A Protocol to Assess Feasibility, Acceptability, and Usability of Mobile Technology for Symptom Management in Pediatric Transplant Patients.

Published

Journal Article

BACKGROUND: Pediatric blood and marrow transplant (PBMT) patients experience significant symptom distress, and the use of mobile health (mHealth) technologies may enhance symptom management by providing patient-generated health data to foster personalized health strategies. OBJECTIVES: The aim of this study was to present a study protocol to explore feasibility, acceptability, and usability of integrating mHealth technologies to collect and monitor symptom data for PBMT patients. METHODS: An exploratory mixed-methods design is employed for 20 PBMT patients to monitor symptoms using real-time data from two mHealth devices: (a) a self-developed mHealth application and (b) a wearable tracking device. Patient-Reported Outcomes Measurement Information System surveys for fatigue, pain, and sleep disturbance are obtained monthly. Interviews are conducted to obtain further feasibility and usability data. RESULTS: The study began in October 2017; data collection should be completed in 2018. Feasibility and usability results to monitor and record symptom-related data daily via mobile devices will be reported. Patient-Reported Outcomes Measurement Information System surveys and interviews will further explore patients' symptoms and experiences with the mobile devices. DISCUSSION: This study will be among the first to explore the feasibility, acceptability, and usability of integrating multiple mHealth technologies to obtain patient-generated symptom data for the PBMT population. Results will enhance our understanding of how these data present, interact, and cluster together throughout the posttransplant period for these children and lead to symptom management strategies. Results will focus on a high-risk population that potentially stands to benefit from the use of mobile technologies.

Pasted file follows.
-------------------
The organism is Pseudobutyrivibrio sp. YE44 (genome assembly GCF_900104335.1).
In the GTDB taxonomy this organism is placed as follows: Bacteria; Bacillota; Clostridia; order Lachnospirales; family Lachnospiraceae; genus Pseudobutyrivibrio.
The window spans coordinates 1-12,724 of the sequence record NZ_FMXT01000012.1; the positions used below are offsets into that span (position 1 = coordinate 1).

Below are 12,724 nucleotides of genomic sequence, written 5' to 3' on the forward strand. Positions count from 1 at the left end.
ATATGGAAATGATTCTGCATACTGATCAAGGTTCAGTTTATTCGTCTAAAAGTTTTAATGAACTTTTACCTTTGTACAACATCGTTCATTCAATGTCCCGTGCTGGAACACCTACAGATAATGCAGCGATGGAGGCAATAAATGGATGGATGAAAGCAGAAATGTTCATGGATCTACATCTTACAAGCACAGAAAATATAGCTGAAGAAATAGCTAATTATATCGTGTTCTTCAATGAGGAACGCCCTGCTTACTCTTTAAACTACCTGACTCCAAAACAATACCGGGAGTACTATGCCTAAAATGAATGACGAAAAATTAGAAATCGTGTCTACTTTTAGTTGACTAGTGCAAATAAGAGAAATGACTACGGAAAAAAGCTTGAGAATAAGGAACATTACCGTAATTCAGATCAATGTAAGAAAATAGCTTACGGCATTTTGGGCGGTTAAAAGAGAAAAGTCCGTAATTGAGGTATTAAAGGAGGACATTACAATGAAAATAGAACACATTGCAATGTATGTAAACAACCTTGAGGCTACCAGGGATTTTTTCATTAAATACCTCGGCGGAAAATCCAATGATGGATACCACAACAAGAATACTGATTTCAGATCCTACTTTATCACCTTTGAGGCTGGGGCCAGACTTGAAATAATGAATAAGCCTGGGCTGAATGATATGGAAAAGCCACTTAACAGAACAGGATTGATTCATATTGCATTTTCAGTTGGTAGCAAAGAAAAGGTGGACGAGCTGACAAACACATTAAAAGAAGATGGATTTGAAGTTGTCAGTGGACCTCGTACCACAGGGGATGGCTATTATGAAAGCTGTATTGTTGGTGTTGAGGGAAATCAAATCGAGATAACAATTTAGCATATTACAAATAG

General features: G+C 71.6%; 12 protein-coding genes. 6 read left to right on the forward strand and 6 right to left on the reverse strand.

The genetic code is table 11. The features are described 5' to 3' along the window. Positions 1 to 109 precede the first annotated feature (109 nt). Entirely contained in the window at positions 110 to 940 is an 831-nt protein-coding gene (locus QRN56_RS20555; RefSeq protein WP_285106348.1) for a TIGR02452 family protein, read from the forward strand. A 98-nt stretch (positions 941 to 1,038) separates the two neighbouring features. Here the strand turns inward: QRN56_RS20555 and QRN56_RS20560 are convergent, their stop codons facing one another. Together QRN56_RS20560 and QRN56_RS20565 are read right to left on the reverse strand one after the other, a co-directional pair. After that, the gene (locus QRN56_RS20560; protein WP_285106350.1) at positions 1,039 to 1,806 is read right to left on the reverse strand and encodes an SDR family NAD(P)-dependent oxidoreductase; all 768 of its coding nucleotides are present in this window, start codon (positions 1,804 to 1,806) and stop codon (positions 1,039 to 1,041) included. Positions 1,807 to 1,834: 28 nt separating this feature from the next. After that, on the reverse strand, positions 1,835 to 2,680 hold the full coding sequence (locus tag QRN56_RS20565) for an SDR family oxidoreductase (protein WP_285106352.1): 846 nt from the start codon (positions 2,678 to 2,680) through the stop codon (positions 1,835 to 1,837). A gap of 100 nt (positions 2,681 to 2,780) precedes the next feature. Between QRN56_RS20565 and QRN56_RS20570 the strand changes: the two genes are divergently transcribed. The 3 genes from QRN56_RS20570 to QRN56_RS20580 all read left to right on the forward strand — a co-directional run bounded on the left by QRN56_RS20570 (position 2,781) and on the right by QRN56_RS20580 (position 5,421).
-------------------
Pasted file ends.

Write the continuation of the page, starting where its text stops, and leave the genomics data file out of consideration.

Full Text

Duke Authors

Cited Authors

  • Vaughn, J; Summers-Goeckerman, E; Shaw, RJ; Shah, N

Published In

Volume / Issue

  • 68 / 4

Start / End Page

  • 317 - 323

PubMed ID

  • 30720564

Pubmed Central ID

  • 30720564

Electronic International Standard Serial Number (EISSN)

  • 1538-9847

Digital Object Identifier (DOI)

  • 10.1097/NNR.0000000000000343

Language

  • eng

Conference Location

  • United States